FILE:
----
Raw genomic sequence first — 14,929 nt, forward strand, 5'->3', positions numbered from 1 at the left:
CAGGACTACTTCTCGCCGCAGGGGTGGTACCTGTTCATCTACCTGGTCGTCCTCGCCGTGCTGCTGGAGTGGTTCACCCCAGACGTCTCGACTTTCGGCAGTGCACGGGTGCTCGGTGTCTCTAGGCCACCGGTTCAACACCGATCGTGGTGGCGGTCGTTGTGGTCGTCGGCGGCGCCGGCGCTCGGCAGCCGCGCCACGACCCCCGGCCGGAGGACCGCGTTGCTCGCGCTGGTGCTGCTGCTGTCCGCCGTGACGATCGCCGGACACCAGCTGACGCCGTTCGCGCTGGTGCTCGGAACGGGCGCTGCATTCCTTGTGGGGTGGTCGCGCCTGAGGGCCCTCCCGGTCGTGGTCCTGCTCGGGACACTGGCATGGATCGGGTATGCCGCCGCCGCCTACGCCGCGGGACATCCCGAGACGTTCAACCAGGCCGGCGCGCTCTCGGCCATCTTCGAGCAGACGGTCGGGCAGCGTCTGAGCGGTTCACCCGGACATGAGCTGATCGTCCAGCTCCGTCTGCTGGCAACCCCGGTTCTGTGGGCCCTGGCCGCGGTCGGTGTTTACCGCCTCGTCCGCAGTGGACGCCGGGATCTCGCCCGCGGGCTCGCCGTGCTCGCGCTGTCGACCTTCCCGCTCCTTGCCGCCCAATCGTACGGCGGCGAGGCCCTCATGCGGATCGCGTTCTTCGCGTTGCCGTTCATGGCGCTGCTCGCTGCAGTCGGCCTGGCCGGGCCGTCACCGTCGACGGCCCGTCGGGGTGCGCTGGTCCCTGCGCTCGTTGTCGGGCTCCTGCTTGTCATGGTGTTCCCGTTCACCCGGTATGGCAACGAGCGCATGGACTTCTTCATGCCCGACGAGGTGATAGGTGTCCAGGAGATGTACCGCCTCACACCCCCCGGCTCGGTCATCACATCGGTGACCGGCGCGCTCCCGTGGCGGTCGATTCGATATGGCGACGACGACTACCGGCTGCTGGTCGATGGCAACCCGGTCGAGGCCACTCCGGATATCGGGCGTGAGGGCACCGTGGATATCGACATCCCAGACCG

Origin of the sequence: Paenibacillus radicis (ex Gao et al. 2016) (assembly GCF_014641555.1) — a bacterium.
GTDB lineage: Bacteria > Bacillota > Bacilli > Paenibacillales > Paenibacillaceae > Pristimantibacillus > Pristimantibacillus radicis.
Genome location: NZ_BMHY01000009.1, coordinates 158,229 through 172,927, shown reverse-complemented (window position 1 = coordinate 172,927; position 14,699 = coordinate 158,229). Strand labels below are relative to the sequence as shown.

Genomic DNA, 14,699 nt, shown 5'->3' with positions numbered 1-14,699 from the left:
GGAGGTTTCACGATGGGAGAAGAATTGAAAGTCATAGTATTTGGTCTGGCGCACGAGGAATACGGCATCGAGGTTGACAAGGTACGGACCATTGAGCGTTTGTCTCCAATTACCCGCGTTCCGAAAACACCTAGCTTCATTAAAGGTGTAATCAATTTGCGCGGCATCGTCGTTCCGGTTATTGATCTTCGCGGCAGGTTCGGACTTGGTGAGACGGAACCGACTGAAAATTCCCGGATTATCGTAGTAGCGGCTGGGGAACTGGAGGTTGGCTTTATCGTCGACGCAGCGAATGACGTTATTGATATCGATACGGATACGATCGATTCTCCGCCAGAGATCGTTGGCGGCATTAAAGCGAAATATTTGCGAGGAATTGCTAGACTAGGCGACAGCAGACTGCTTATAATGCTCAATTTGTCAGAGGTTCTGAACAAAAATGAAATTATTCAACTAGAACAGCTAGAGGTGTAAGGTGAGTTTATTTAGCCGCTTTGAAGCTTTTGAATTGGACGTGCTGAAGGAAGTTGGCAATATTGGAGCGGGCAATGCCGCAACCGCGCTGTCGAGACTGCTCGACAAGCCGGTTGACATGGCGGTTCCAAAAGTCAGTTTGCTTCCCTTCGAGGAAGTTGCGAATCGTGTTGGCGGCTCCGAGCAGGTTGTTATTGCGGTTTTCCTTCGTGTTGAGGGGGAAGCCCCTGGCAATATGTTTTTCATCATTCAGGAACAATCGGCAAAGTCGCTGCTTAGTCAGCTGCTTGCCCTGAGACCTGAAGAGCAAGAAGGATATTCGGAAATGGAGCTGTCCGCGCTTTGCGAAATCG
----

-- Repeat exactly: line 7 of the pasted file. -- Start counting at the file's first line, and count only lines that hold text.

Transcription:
GGAGGTTTCACGATGGGAGAAGAATTGAAAGTCATAGTATTTGGTCTGGCGCACGAGGAATACGGCATCGAGGTTGACAAGGTACGGACCATTGAGCGTTTGTCTCCAATTACCCGCGTTCCGAAAACACCTAGCTTCATTAAAGGTGTAATCAATTTGCGCGGCATCGTCGTTCCGGTTATTGATCTTCGCGGCAGGTTCGGACTTGGTGAGACGGAACCGACTGAAAATTCCCGGATTATCGTAGTAGCGGCTGGGGAACTGGAGGTTGGCTTTATCGTCGACGCAGCGAATGACGTTATTGATATCGATACGGATACGATCGATTCTCCGCCAGAGATCGTTGGCGGCATTAAAGCGAAATATTTGCGAGGAATTGCTAGACTAGGCGACAGCAGACTGCTTATAATGCTCAATTTGTCAGAGGTTCTGAACAAAAATGAAATTATTCAACTAGAACAGCTAGAGGTGTAAGGTGAGTTTATTTAGCCGCTTTGAAGCTTTTGAATTGGACGTGCTGAAGGAAGTTGGCAATATTGGAGCGGGCAATGCCGCAACCGCGCTGTCGAGACTGCTCGACAAGCCGGTTGACATGGCGGTTCCAAAAGTCAGTTTGCTTCCCTTCGAGGAAGTTGCGAATCGTGTTGGCGGCTCCGAGCAGGTTGTTATTGCGGTTTTCCTTCGTGTTGAGGGGGAAGCCCCTGGCAATATGTTTTTCATCATTCAGGAACAATCGGCAAAGTCGCTGCTTAGTCAGCTGCTTGCCCTGAGACCTGAAGAGCAAGAAGGATATTCGGAAATGGAGCTGTCCGCGCTTTGCGAAATCG